Thank you for your blogg. It's so inspiring but so recognizable as well. I've been struggling with different scenario's to try to take away some medication before we would conceive, but this ended upp with hospitalisation an ECT in two times. After that my psychiatrist in cooperation with a specialised gynecologist rekommended eller forbid me to have another child. But if I should not listen to this advise I had to take my medicines. Well, I did not listen and after 14 month I became pregnant. During the pregnancy I continued my medicines (lamotrigine, escitalopram. I did stopp Abilify). After birthgiving I started with Abilify and sleeppills. I did not become manic or psychotic. I only was overwhelmingly happy, energic and more av en hypomani i many (12) weeks. I am so happy that we have fighted, my son is wonderfull and perfect and I love him over everything. I think att everybody has to suffer in life, my children as well, can be everything but i is possibly a psychiatric disorder. Well, I live a good live, when i am not depressiv eller psychotic, hope they may be happy people in spite of their possibel sufferings.

I also have bipolar and have two beautiful daughters one of which is bipolar also..a mirror image of myself as I am mother..her as her mother and so on..long story short there Are so many more blessings than battles..and one of which us my grandson..as you have proven it doesn't have to be a curse..you rock girl..thank you for breaking the silence...with more people speaking out maybe someday the stigma will be a thing of the past

Good Day.
I am 30 years old and on valproic acid, which is unsafe for pregnancy. I have spent the last 2 days in tears as I am finding it very difficult to get the medical support needed to start planning a family. The psychologist I was referred to basically stated he wasn't taking my case and gave the impression I shouldn't be having a child. When I returned to my dr to try and get second opinion referral I was told to truly consider what I was asking and give it a year. I have always dreamed of being a mom and having a large family. Now I just want my baby. This post has helped greatly, knowing there is something out there that I can take... PLEASE email me any information you feel comfortable with to ambergriffiths0@gmail.com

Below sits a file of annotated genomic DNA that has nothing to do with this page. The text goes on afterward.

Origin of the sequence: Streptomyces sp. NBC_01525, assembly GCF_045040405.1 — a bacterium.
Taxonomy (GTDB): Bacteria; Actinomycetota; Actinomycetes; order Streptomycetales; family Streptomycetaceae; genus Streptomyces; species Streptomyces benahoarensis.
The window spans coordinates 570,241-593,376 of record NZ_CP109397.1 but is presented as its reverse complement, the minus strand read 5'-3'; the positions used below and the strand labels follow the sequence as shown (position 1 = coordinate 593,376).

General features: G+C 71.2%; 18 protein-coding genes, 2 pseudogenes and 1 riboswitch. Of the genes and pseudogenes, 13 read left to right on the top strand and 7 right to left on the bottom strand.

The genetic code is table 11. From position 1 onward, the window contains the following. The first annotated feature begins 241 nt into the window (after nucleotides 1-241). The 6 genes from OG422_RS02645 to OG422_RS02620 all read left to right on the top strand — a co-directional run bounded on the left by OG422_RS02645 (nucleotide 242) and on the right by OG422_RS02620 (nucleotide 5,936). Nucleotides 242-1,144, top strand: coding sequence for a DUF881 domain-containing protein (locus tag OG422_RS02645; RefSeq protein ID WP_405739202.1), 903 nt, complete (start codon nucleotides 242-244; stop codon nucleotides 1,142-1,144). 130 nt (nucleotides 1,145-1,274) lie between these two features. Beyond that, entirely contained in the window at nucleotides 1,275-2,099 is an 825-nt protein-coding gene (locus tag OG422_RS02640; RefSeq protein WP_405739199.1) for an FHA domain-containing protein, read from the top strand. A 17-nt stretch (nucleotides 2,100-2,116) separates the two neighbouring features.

Thank you for your article and congrats on your baby. I was not diagnose Bipolar until my son was almost 2 years old, I was in depression during my pregnancy (my son is special ACC) and that caused me to have a very difficult pregnancy, right after having my C-section he was born at 35 weeks, I went on Hypermanic episode, I was super mommy didn't sleep, breastfed him for 16 months it was wonderful but I was like a robot. My ex-husband was not supportive and once I went to depression mode I was no longer his trophy wife and he drop me of at my parents home he couldn't handle the challenges that came with my illness. There were moments that I felt that my son deserved a better mom, that anyone as long as they weren't mentally ill would be better than me. now I realize after 5 yrs, my son has special needs, therapy, etc. I'm sure none no one would have done for him what I have being able to do thanks to God's help. I am a great mom, thanks to the support of my parents, being a Single mom it's not easy. I'm 31 and had a couple of mini relationships but at the end the ups & downs are really hard to handle for a partner. Not sure if I'll every find a supporting partner but I couldn't ask for better parents and I couldn't ask for a better Child, he is loving and my reason to live, my motivation because I know no one would love him like I do. Follow you dreams if you want kids have them there a are many mothers out the that are not diagnose and have successful marriages and are wonderful mothers, be positive and share your love. It will make you a better person :)

Hi, Jessi!

It was so great to find your posts on here. I looked for a place to connect, but didn't see one, so I thought I would try here. I'm also writing about being a mom with bipolar, and my third son also has a heart condition. I would love to touch base with you through email!
You can find me at redvinespirituality.com.

Hope to hear from you,
Keep up the great work,
Taylor K. Arthur